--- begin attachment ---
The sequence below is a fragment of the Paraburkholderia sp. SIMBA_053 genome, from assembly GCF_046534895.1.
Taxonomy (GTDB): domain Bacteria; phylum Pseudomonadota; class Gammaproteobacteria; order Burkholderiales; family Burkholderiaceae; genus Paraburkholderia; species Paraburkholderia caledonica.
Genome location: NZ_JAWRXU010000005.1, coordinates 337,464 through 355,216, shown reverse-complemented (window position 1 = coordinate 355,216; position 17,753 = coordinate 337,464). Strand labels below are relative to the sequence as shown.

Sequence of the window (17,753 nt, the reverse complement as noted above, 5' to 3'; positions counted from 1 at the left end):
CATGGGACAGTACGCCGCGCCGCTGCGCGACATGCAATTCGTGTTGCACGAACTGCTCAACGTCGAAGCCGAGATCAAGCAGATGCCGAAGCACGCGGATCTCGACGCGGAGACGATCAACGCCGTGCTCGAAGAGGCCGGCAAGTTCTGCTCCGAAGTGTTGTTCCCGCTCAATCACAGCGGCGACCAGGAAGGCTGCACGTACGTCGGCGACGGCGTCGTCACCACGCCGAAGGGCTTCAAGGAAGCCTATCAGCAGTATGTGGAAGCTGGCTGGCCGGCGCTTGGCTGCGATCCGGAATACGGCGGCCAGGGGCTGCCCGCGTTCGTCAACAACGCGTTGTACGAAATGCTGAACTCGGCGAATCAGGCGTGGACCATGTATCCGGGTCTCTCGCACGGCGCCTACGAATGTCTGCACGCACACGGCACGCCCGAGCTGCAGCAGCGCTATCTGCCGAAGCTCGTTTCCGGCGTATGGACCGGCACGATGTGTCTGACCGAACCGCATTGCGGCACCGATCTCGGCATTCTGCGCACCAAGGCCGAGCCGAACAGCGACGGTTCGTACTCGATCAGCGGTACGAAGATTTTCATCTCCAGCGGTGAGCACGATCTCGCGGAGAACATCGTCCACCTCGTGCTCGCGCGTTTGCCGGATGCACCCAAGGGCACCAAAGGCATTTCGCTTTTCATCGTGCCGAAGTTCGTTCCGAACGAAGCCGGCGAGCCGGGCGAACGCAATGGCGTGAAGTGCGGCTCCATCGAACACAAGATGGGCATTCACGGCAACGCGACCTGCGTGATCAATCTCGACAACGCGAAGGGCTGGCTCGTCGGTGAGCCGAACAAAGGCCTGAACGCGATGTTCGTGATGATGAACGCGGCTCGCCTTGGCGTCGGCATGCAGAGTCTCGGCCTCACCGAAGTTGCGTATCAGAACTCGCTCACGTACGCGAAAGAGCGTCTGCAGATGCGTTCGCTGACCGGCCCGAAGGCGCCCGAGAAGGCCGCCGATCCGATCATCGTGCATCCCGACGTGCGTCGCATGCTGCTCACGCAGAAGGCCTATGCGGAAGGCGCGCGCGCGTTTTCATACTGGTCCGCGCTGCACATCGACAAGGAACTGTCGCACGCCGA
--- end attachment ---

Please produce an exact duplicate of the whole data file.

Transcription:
The sequence below is a fragment of the Paraburkholderia sp. SIMBA_053 genome, from assembly GCF_046534895.1.
Taxonomy (GTDB): domain Bacteria; phylum Pseudomonadota; class Gammaproteobacteria; order Burkholderiales; family Burkholderiaceae; genus Paraburkholderia; species Paraburkholderia caledonica.
Genome location: NZ_JAWRXU010000005.1, coordinates 337,464 through 355,216, shown reverse-complemented (window position 1 = coordinate 355,216; position 17,753 = coordinate 337,464). Strand labels below are relative to the sequence as shown.

Sequence of the window (17,753 nt, the reverse complement as noted above, 5' to 3'; positions counted from 1 at the left end):
CATGGGACAGTACGCCGCGCCGCTGCGCGACATGCAATTCGTGTTGCACGAACTGCTCAACGTCGAAGCCGAGATCAAGCAGATGCCGAAGCACGCGGATCTCGACGCGGAGACGATCAACGCCGTGCTCGAAGAGGCCGGCAAGTTCTGCTCCGAAGTGTTGTTCCCGCTCAATCACAGCGGCGACCAGGAAGGCTGCACGTACGTCGGCGACGGCGTCGTCACCACGCCGAAGGGCTTCAAGGAAGCCTATCAGCAGTATGTGGAAGCTGGCTGGCCGGCGCTTGGCTGCGATCCGGAATACGGCGGCCAGGGGCTGCCCGCGTTCGTCAACAACGCGTTGTACGAAATGCTGAACTCGGCGAATCAGGCGTGGACCATGTATCCGGGTCTCTCGCACGGCGCCTACGAATGTCTGCACGCACACGGCACGCCCGAGCTGCAGCAGCGCTATCTGCCGAAGCTCGTTTCCGGCGTATGGACCGGCACGATGTGTCTGACCGAACCGCATTGCGGCACCGATCTCGGCATTCTGCGCACCAAGGCCGAGCCGAACAGCGACGGTTCGTACTCGATCAGCGGTACGAAGATTTTCATCTCCAGCGGTGAGCACGATCTCGCGGAGAACATCGTCCACCTCGTGCTCGCGCGTTTGCCGGATGCACCCAAGGGCACCAAAGGCATTTCGCTTTTCATCGTGCCGAAGTTCGTTCCGAACGAAGCCGGCGAGCCGGGCGAACGCAATGGCGTGAAGTGCGGCTCCATCGAACACAAGATGGGCATTCACGGCAACGCGACCTGCGTGATCAATCTCGACAACGCGAAGGGCTGGCTCGTCGGTGAGCCGAACAAAGGCCTGAACGCGATGTTCGTGATGATGAACGCGGCTCGCCTTGGCGTCGGCATGCAGAGTCTCGGCCTCACCGAAGTTGCGTATCAGAACTCGCTCACGTACGCGAAAGAGCGTCTGCAGATGCGTTCGCTGACCGGCCCGAAGGCGCCCGAGAAGGCCGCCGATCCGATCATCGTGCATCCCGACGTGCGTCGCATGCTGCTCACGCAGAAGGCCTATGCGGAAGGCGCGCGCGCGTTTTCATACTGGTCCGCGCTGCACATCGACAAGGAACTGTCGCACGCCGA